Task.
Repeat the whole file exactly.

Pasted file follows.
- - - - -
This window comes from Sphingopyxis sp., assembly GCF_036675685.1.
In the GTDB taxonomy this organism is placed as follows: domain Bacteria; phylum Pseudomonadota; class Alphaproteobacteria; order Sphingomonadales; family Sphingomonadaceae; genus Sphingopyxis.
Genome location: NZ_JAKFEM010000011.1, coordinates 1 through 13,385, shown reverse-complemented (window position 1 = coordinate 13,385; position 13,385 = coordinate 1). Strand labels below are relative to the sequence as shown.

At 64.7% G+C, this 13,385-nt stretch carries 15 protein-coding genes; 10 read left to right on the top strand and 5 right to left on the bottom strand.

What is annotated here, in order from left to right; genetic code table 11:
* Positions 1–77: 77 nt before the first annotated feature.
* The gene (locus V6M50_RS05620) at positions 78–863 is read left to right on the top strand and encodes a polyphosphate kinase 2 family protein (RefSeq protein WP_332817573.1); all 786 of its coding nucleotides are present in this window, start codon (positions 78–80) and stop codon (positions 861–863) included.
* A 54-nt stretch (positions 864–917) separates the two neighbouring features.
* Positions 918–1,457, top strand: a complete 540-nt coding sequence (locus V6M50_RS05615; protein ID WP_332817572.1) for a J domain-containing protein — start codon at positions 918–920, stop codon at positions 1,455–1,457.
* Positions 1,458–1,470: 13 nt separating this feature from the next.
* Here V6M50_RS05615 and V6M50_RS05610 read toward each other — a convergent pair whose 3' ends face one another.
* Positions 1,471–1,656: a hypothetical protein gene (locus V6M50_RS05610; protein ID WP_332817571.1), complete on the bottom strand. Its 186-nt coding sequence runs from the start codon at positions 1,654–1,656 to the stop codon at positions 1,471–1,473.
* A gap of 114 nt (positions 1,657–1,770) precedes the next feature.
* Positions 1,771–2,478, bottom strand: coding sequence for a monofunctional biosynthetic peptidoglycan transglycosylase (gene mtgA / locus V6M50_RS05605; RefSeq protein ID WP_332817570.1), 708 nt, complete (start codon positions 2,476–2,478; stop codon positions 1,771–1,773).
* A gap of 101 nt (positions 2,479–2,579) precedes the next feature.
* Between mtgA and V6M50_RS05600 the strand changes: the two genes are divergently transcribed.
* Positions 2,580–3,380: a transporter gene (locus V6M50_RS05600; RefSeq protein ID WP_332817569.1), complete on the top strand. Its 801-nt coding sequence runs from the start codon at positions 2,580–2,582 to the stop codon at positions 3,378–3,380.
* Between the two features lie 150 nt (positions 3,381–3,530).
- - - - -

This window comes from Sphingopyxis sp., assembly GCF_036675685.1.
In the GTDB taxonomy this organism is placed as follows: domain Bacteria; phylum Pseudomonadota; class Alphaproteobacteria; order Sphingomonadales; family Sphingomonadaceae; genus Sphingopyxis.
Genome location: NZ_JAKFEM010000011.1, coordinates 1 through 13,385, shown reverse-complemented (window position 1 = coordinate 13,385; position 13,385 = coordinate 1). Strand labels below are relative to the sequence as shown.

At 64.7% G+C, this 13,385-nt stretch carries 15 protein-coding genes; 10 read left to right on the top strand and 5 right to left on the bottom strand.

What is annotated here, in order from left to right; genetic code table 11:
* Positions 1–77: 77 nt before the first annotated feature.
* The gene (locus V6M50_RS05620) at positions 78–863 is read left to right on the top strand and encodes a polyphosphate kinase 2 family protein (RefSeq protein WP_332817573.1); all 786 of its coding nucleotides are present in this window, start codon (positions 78–80) and stop codon (positions 861–863) included.
* A 54-nt stretch (positions 864–917) separates the two neighbouring features.
* Positions 918–1,457, top strand: a complete 540-nt coding sequence (locus V6M50_RS05615; protein ID WP_332817572.1) for a J domain-containing protein — start codon at positions 918–920, stop codon at positions 1,455–1,457.
* Positions 1,458–1,470: 13 nt separating this feature from the next.
* Here V6M50_RS05615 and V6M50_RS05610 read toward each other — a convergent pair whose 3' ends face one another.
* Positions 1,471–1,656: a hypothetical protein gene (locus V6M50_RS05610; protein ID WP_332817571.1), complete on the bottom strand. Its 186-nt coding sequence runs from the start codon at positions 1,654–1,656 to the stop codon at positions 1,471–1,473.
* A gap of 114 nt (positions 1,657–1,770) precedes the next feature.
* Positions 1,771–2,478, bottom strand: coding sequence for a monofunctional biosynthetic peptidoglycan transglycosylase (gene mtgA / locus V6M50_RS05605; RefSeq protein ID WP_332817570.1), 708 nt, complete (start codon positions 2,476–2,478; stop codon positions 1,771–1,773).
* A gap of 101 nt (positions 2,479–2,579) precedes the next feature.
* Between mtgA and V6M50_RS05600 the strand changes: the two genes are divergently transcribed.
* Positions 2,580–3,380: a transporter gene (locus V6M50_RS05600; RefSeq protein ID WP_332817569.1), complete on the top strand. Its 801-nt coding sequence runs from the start codon at positions 2,580–2,582 to the stop codon at positions 3,378–3,380.
* Between the two features lie 150 nt (positions 3,381–3,530).